The following is excerpted from the Church News. To read the full article, CLICK HERE

The Church of Jesus Christ of Latter-day Saints desires to be a “light” and “leaven” in every nation, even in environments hostile to religious faith, said President Camille N. Johnson, Relief Society general president, while participating on a panel with global faith leaders on Thursday, July 13, at the Notre Dame Religious Liberty Summit in London, England.

“When it is darkest, even a small light makes a big difference,” President Johnson said. “So, we believe the Savior’s injunction — that His followers should be a light — applies to us, especially in times of darkness.”

Discussing Jesus Christ’s parables about salt and leaven, President Johnson observed, “Salt and leaven can make a big difference in small doses, but only if they retain their distinctive character and savor.”

The three-day conference was held at the Honourable Society of the Inner Temple, a storied legal society in London where the likes of Mahatma Gandhi once studied and that dates back to the Knights Templar.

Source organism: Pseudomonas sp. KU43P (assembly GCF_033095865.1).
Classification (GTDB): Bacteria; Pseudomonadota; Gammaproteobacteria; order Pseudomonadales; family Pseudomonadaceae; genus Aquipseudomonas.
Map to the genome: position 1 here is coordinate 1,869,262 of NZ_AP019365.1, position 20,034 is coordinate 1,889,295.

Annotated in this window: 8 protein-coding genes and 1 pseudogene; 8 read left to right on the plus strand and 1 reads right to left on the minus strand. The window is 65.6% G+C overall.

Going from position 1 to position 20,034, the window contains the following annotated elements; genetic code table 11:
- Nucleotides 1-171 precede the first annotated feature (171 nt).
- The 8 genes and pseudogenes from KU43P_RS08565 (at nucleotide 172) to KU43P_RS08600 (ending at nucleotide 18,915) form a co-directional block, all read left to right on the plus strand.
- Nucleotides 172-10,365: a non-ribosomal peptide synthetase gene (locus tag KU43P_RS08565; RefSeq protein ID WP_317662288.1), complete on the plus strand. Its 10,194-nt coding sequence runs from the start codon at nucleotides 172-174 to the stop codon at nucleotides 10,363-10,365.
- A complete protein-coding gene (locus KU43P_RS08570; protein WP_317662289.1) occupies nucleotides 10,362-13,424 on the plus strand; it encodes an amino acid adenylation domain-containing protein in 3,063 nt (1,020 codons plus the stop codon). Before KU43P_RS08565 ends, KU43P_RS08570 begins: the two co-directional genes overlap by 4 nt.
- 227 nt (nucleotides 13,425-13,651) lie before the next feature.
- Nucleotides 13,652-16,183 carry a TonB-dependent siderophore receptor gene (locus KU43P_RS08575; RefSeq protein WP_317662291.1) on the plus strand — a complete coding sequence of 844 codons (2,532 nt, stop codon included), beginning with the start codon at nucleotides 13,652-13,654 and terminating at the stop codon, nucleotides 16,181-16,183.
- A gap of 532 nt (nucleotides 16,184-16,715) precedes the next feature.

Some 60 scholars and experts from various nationalities and institutions presented during the conference. In addition to her full-time Church service, President Johnson has more than three decades of experience practicing law as a civil litigator.

Members of the Relief Society seek to live out their mission of bringing relief the world over through collaborative humanitarian efforts, President Johnson continued. This includes global initiatives to meet the “needs of all young children and their mothers,” regarding nutrition, immunizations, education and maternal and newborn care. “We let our light shine globally and, like salt and leaven, seek to address the needs of those in need of relief who live in our own homes and neighborhoods.”

President Johnson spoke on the closing day of the conference. Her panel included remarks from Rabbi Alex Goldberg of England’s University of Surrey and Bishop Matthew Kukah, bishop of the Catholic Diocese of Sokoto in Nigeria, each speaking to the subject of the panel, “Religious Responses to the Rise of Autocracy.” Professor Mahan Mirza of the University of Notre Dame moderated the panel.

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